“Fine,” I’d say. From the first media mention of Coronavirus, the early reports about China and other far-away places, I had figured this was another big-deal news item that was no deal for me, for us.
As comedians such as Trevor Noah kept updating me. I appreciated how they cleverly educated, while at the same time tickling. No prob, the Virus was still just interesting and remote. Like hearing about a hurricane flattening some trailer park somewhere.
Then, my creamer-of-choice got dangerously low. Uh oh. So I confidently entered Natural Grocers, where shock entered my body. A handful of worst-flavor yogurts keeping their distance from each other; moonscapes in the meat cooler. A grim, gray vibration hovered up and down the aisles. ‘This isn’t the Third World. Oh, this thing is real.’ I thought. I asked a food stocker, “People really are hoarding?”
“I guess,” he said. “And we haven’t had a dairy delivery in two weeks.”
‘That’s not my problem–I’ve been laying off cheese anyway.’ I thought. ‘But look – no soy creamer! It is my problem.’ I grabbed my chocolate-of-choice and “healthy” corn chips, stood in the sad line, slathered the credit-card machine buttons with disinfectant, paid, and retreated to my “shelter.”
We all have our stories. “Where were you in the Plague of 2020?” we’ll ask each other someday. Some of us will. We’ll tell how we’re linking “virtually,” sharing jokes, songs, shows; spiritual teachings, meditations, poems; pages to color, dances to try. A word game: Substitute “Toilet Paper” in the title of a well-known book: “Gone With the Toilet Paper.” “The Toilet Papers of Wrath.” That game from our library!
- This, too, shall pass.
After adopting the term “Social Distancing,” I learned it’s inaccurate and not so good for us. “Physical Distancing,” we need to say. We’ve been consciously social, staying closer than normal with family and friends far and “near.” I’ve Zoomed with my singing circle, multiple-party phone-called with my writing group.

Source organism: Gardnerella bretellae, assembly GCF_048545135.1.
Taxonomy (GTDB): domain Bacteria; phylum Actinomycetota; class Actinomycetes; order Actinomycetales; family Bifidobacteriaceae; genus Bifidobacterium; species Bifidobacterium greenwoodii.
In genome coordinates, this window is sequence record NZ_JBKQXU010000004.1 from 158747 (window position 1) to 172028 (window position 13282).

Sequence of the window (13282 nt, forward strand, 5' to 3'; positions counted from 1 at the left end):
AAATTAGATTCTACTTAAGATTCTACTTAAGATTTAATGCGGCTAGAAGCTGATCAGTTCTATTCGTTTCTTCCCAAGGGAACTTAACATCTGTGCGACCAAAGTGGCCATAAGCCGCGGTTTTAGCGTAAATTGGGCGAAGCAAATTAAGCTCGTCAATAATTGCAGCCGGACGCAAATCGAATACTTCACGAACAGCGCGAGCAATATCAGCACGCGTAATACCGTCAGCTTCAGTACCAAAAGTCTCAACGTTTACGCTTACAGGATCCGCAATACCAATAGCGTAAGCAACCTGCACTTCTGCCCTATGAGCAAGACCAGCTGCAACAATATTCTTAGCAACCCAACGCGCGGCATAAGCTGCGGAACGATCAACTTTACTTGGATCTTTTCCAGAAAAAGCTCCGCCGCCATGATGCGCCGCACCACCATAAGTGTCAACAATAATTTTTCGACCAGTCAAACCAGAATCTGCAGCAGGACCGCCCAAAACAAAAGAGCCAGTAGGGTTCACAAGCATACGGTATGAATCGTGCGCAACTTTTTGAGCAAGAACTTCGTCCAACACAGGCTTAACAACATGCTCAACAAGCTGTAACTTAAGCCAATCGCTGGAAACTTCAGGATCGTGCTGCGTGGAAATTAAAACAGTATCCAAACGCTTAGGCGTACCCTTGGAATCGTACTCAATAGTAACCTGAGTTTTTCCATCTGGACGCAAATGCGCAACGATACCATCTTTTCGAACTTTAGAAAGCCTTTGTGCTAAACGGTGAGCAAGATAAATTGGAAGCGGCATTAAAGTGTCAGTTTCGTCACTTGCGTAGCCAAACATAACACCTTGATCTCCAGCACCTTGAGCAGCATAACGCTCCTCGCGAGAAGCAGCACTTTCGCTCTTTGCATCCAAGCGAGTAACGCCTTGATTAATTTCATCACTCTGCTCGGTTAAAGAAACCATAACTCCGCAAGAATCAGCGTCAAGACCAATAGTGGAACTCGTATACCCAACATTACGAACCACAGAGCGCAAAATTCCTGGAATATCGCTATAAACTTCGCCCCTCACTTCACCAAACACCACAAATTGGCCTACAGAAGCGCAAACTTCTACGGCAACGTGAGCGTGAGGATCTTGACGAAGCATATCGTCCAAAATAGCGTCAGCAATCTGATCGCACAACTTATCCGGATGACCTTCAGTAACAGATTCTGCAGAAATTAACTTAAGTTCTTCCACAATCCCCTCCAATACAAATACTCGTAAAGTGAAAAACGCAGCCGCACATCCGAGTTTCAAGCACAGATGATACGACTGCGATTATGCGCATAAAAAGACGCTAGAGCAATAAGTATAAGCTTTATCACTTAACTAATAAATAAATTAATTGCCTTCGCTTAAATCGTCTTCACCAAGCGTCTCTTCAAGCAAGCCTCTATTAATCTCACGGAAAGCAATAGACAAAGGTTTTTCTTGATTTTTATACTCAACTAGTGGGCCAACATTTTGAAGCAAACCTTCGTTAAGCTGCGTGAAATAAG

I keep in more frequent “touch” across the mountains with a friend who has MS and thus has to stay extra sequestered. We synced our Netflix and “together” watched “Paint Your Wagon,” chatting on our phones louder than we could in a theater. We belted out “They Call the Wind Mariah.”
I real-time watch-partied my fiddle and guitar friends’ St. Paddy’s Day gig from their living room. I danced up an Irish storm in my kitchen, and if my neighbors saw, through my window, the crazy lady trotting and kicking, well, that gave them social contact.
My daily walks with one friend at a time are stay-on-your-edge-of-the-trail and talk-louder adventures. I’m grateful that, for now, we still have the river, and trees to hug—rather, smile to. May many of the children kept from playground bars be able to climb, swing, and become enthralled, in nature.
I’ve made and delivered enchiladas to the mother of a new baby (glad they did not name her Corona). I’ve grocery-shopped for others. And I’ve been the one checked-in-on, by phone, by a few neighbors (‘How nice. Oh, dear, do they think of me as frail?’)
My biggest hit-home moment: A Vermont friend group-emailed. “I have a fever.” Clench. I send her love –really sense it from my heart to hers, visualize her in “healing light.” I replied-all about such praying.
I may put my fire-bowl in the front yard; others could join me, with their own lawn chairs placed a safe distance from the flames and each other. Oops, maybe not–-a gathering of more than two is now against protocol? Except families? Good for those with that in-person cushion. A different kind of haves and have nots. Well, neighbors looking out home or car windows might enjoy the fire.
As the Rabbi recently reminded us, This Too Shall Pass, the phrase which folklore says will make sad people happy, and happy people sad. Now, it gives us all hope.
In the days between my writing and your reading this, more has changed. After this passes, as after 9/11, our Brave New World will not be the same. May we stay in touch, kindly, mindfully, in our fragile, brilliant lives.
-Jana Zvibleman is a local writer and a winner in the 2017 Source Poetry Contest, winning an Honorable Mention for her poem, "Widow/Window."